Tag Archives | Toshiba

More and More iPadversaries: ViewSonic, Toshiba, Archos

A few weeks ago, I rounded up scads of current and upcoming tablets–ones from big companies, ones from little companies, ones that look a lot like the iPad, and ones with personalities all their own. It wasn’t the least bit shocking that my list was incomplete when I published it, or that it grows more out-of-date every day.

Gizmodo’s Gary Cutlack has a new post up about five tablets that weren’t among the thirty-two I wrote about. One’s the iPad itself (hey, it’s a tablet and it seems to have potential!). Another is the reasonably interesting Samsung Galaxy Tab, which I saw last week at IFA.

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Mossberg on Toshiba's New Portege

The Walt Street Journal’s Walt Mossberg likes Toshiba’s new Portege R705, a light, reasonably powerful and well-equipped Windows 7 laptop at an attractive price.


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Toshiba's 25th Anniversary Portables: An Affordable Status Symbol and a Concept Machine

Toshiba is celebrating the 25th anniversary of laptops this year–it counts its own 1985 T1100 as the first one. A pedant might quibble with its definition of “first laptop personal computer,” but it’s announced two celebratory portables–and they’re both noteworthy. I got an in-person look at them during a recent briefing with the company.
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New Toshiba Satellite Laptops: 3D, Thin-and-Lights, and a $300 Netbook

Toshiba announced new notebooks today–a bevy of updates to its consumery Satellite line, which encompasses everything from basic low-cost laptops to powerful entertainment machines. Laptopmag.com has a nice summary. Herewith, notes on a few models I found particularly interesting when Toshiba briefed me on them recently.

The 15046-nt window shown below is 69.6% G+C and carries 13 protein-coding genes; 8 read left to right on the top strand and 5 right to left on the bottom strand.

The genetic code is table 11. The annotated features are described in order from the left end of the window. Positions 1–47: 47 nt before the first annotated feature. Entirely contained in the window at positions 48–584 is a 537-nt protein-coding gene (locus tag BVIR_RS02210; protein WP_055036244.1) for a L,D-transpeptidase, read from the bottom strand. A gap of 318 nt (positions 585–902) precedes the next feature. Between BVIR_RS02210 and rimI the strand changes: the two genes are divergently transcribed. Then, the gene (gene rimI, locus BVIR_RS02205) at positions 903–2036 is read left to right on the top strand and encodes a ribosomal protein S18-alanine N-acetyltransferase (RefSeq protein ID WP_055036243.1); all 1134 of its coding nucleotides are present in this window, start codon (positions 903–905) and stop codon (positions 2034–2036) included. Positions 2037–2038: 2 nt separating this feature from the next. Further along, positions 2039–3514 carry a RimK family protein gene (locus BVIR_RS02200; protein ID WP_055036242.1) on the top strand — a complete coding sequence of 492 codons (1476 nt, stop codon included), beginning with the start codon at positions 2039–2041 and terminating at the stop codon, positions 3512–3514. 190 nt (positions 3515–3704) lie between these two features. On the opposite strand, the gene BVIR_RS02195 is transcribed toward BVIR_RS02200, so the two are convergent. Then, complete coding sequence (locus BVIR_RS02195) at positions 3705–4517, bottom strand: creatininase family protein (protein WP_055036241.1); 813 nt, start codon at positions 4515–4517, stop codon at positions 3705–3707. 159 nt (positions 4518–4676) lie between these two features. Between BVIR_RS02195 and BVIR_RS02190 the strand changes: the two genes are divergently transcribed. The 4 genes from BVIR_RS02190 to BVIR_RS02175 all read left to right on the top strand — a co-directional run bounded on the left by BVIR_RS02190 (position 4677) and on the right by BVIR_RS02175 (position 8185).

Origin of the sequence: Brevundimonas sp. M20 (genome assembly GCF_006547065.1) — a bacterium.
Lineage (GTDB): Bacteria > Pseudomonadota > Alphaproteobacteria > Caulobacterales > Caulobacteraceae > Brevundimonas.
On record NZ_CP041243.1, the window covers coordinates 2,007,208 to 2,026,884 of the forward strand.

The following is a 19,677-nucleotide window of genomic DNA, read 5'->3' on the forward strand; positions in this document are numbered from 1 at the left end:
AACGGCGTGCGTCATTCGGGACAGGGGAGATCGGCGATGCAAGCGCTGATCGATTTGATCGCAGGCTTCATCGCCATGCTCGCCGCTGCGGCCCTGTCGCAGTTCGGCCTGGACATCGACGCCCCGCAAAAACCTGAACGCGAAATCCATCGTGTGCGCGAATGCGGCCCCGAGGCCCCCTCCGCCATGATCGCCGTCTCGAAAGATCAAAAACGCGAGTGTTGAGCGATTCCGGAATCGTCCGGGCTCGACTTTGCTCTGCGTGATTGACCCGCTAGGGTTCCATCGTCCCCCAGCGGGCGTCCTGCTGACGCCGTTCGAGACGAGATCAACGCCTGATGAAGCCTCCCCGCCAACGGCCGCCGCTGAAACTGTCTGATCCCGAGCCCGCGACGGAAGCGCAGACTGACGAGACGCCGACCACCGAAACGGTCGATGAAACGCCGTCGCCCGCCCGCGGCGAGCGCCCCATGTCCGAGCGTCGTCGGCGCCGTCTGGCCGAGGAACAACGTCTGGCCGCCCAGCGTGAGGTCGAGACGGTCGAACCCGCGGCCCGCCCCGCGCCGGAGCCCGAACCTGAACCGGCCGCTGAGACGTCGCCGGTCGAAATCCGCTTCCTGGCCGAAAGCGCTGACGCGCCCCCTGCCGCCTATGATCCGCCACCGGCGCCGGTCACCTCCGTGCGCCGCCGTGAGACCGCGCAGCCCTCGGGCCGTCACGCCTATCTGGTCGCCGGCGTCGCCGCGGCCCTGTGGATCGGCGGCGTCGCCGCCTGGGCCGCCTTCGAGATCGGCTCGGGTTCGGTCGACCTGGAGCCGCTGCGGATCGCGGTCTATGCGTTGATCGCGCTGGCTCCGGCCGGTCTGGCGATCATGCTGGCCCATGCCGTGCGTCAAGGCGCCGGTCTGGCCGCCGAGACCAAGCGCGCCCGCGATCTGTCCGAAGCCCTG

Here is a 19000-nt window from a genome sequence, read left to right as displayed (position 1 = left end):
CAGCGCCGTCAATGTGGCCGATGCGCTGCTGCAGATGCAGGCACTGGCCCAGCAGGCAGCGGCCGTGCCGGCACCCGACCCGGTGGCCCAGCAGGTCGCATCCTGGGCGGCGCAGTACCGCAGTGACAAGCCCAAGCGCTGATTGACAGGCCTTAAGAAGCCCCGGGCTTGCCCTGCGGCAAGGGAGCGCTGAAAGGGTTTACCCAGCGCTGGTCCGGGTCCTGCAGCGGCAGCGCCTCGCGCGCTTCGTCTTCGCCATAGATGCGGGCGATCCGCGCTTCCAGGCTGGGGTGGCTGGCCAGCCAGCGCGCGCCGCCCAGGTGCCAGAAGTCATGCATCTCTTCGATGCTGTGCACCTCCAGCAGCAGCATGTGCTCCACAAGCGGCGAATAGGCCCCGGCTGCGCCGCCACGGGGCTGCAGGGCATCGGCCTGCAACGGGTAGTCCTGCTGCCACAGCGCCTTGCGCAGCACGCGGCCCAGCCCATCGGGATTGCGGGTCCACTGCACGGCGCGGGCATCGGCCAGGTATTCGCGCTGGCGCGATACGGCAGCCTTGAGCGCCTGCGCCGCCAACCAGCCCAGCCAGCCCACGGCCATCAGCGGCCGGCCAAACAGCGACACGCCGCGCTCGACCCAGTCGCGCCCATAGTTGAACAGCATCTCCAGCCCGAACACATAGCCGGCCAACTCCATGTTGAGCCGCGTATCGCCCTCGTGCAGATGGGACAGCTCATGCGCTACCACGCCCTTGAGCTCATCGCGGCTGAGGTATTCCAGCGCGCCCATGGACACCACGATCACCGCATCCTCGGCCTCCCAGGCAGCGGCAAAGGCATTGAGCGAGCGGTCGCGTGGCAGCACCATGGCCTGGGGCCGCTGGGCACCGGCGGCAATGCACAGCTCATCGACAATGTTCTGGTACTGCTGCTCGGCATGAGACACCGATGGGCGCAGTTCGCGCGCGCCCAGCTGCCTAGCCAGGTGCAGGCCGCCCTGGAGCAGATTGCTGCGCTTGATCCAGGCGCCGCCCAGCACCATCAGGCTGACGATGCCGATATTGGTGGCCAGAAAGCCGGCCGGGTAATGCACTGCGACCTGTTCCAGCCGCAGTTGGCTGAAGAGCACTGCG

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Toshiba's Latest Lightweight?

A 2.2lb, 13″ Toshiba laptop with USB 3.0, a fast CPU, and a new technology that charges the battery in minutes? Sounds good to me.


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USB Drives in Disguise

I’m usually immune to the charms of novelty USB drives, but I really like these Transformers ones being shown at CES–the result of an entertaining partnership between Toshiba and Hasbro…


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Toshiba’s Qosmio Gets Blu-Ray

Toshiba’s Qosmio is one of those laptops that’s pretty much an all-in-one desktop PC in disguise: With its 18.4-inch screen and beefy specs, it’s more transportable than portable–and with its emphasis on entertainment, it’s like a Windows Media Center you can fold up and move from room to room.

The company announced the newest Qosmio model today, the X500 series, and the most notable new feature is the overdue, inevitable inclusion of a Blu-Ray drive or burner–Toshiba’s first. (The one-time proponent of HD-DVD formally announced it was getting into the Blu-Ray game last month.) The X500 also has Intel’s new mobile version of its Core i7 processor, 6GB of DDR3 RAM, Nvidia GeForce GTS 250 graphics with a gigabyte of DDR5 memory, HDMI, Harmon/Kardon sound, and room for two hard drives (one of which can be a solid-state disk).

How much will all this run you? Toshiba says it’ll announce pricing on October 13th, and that the system will be available on October 22nd–which, uncoincidentally, is Windows 7 launch day.

Qosmio


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Toshiba Finally, Inevitably, Does Blu-Ray

Toshiba Blu-RaySometimes it takes tech companies an amazingly long time to confront the inevitable. The whole war betwen Blu-Ray and HD-DVD was a rotten idea from the start (both formats were announced in 2002). But all parties involved in both camps insisted on wasting billions developing two competing HD formats. Then it took ages before HD-DVD prime mover Toshiba accepted that it had lost the conflict and discontinued the format. That was in February of last year.